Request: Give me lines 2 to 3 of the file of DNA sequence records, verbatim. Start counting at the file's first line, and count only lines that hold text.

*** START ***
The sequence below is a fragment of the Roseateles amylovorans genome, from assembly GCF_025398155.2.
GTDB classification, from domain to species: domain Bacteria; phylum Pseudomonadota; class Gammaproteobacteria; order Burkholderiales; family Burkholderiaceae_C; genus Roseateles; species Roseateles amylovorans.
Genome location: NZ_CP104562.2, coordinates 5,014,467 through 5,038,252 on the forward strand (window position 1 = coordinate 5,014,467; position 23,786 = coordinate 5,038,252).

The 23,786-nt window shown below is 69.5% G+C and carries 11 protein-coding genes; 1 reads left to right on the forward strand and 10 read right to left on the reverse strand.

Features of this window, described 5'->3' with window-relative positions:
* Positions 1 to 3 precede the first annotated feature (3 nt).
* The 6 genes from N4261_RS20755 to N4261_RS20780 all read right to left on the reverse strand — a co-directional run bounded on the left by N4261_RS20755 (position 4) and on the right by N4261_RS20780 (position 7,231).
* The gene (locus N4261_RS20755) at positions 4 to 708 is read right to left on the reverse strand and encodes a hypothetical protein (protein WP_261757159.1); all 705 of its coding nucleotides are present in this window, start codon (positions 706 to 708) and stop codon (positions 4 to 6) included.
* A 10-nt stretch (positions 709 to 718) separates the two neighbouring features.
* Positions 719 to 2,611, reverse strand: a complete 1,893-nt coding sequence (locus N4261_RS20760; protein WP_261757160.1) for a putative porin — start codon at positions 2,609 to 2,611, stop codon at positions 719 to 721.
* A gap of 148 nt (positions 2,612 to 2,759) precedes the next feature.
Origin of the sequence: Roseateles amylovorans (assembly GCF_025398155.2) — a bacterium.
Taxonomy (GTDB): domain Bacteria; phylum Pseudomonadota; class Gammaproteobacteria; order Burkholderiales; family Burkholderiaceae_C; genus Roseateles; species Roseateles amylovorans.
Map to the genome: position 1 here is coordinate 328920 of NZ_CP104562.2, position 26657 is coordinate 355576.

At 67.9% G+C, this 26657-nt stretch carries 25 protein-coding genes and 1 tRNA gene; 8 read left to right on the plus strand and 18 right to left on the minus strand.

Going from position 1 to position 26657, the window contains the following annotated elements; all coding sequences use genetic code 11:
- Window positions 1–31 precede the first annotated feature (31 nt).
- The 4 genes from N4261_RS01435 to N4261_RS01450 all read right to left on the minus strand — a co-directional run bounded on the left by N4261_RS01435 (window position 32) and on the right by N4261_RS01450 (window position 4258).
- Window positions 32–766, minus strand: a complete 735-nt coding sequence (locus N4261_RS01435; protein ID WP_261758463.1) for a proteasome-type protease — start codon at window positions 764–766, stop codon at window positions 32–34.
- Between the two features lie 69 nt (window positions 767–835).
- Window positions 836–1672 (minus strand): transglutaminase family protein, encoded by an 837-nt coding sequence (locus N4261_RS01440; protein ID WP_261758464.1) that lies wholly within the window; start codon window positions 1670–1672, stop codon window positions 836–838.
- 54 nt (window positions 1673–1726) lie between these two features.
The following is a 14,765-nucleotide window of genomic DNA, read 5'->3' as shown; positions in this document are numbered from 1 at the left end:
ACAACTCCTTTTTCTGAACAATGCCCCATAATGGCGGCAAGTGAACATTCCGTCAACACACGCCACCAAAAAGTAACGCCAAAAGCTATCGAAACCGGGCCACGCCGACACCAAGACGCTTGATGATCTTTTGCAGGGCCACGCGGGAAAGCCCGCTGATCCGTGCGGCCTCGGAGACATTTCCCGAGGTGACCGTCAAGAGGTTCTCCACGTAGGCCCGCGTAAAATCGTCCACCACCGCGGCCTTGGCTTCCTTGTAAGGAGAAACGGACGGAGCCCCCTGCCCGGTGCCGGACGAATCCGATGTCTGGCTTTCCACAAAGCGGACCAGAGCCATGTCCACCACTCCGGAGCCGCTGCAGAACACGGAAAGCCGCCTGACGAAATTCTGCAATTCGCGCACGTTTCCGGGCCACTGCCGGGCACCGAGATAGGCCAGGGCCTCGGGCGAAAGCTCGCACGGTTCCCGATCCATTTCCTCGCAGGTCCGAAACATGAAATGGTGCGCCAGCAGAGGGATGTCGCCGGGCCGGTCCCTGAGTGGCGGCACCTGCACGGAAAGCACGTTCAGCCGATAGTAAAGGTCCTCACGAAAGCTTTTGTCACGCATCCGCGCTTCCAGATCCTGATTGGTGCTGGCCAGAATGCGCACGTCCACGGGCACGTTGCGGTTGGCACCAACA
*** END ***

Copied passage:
GTDB classification, from domain to species: domain Bacteria; phylum Pseudomonadota; class Gammaproteobacteria; order Burkholderiales; family Burkholderiaceae_C; genus Roseateles; species Roseateles amylovorans.
Genome location: NZ_CP104562.2, coordinates 5,014,467 through 5,038,252 on the forward strand (window position 1 = coordinate 5,014,467; position 23,786 = coordinate 5,038,252).